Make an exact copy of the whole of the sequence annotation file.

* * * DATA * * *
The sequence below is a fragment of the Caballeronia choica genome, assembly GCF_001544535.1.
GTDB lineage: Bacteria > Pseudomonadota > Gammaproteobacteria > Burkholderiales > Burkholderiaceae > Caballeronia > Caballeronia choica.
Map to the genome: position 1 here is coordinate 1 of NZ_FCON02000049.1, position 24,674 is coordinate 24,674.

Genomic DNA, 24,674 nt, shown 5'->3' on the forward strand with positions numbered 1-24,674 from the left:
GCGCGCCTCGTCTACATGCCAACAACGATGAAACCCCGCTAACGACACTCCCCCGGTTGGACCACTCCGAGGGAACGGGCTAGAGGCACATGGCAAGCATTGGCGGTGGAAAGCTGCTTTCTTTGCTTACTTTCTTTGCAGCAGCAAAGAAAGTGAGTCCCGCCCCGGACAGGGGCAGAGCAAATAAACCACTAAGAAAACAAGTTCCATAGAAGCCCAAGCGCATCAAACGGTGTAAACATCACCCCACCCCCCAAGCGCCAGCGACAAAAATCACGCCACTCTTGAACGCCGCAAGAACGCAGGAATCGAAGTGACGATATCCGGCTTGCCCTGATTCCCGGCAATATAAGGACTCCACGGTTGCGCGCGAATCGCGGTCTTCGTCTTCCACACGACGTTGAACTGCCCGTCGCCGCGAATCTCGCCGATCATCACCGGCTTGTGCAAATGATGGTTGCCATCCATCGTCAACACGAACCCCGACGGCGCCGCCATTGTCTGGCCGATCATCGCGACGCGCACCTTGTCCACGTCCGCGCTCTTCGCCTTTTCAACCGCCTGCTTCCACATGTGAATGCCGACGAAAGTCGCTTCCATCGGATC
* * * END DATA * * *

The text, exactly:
The sequence below is a fragment of the Caballeronia choica genome, assembly GCF_001544535.1.
GTDB lineage: Bacteria > Pseudomonadota > Gammaproteobacteria > Burkholderiales > Burkholderiaceae > Caballeronia > Caballeronia choica.
Map to the genome: position 1 here is coordinate 1 of NZ_FCON02000049.1, position 24,674 is coordinate 24,674.

Genomic DNA, 24,674 nt, shown 5'->3' on the forward strand with positions numbered 1-24,674 from the left:
GCGCGCCTCGTCTACATGCCAACAACGATGAAACCCCGCTAACGACACTCCCCCGGTTGGACCACTCCGAGGGAACGGGCTAGAGGCACATGGCAAGCATTGGCGGTGGAAAGCTGCTTTCTTTGCTTACTTTCTTTGCAGCAGCAAAGAAAGTGAGTCCCGCCCCGGACAGGGGCAGAGCAAATAAACCACTAAGAAAACAAGTTCCATAGAAGCCCAAGCGCATCAAACGGTGTAAACATCACCCCACCCCCCAAGCGCCAGCGACAAAAATCACGCCACTCTTGAACGCCGCAAGAACGCAGGAATCGAAGTGACGATATCCGGCTTGCCCTGATTCCCGGCAATATAAGGACTCCACGGTTGCGCGCGAATCGCGGTCTTCGTCTTCCACACGACGTTGAACTGCCCGTCGCCGCGAATCTCGCCGATCATCACCGGCTTGTGCAAATGATGGTTGCCATCCATCGTCAACACGAACCCCGACGGCGCCGCCATTGTCTGGCCGATCATCGCGACGCGCACCTTGTCCACGTCCGCGCTCTTCGCCTTTTCAACCGCCTGCTTCCACATGTGAATGCCGACGAAAGTCGCTTCCATCGGATC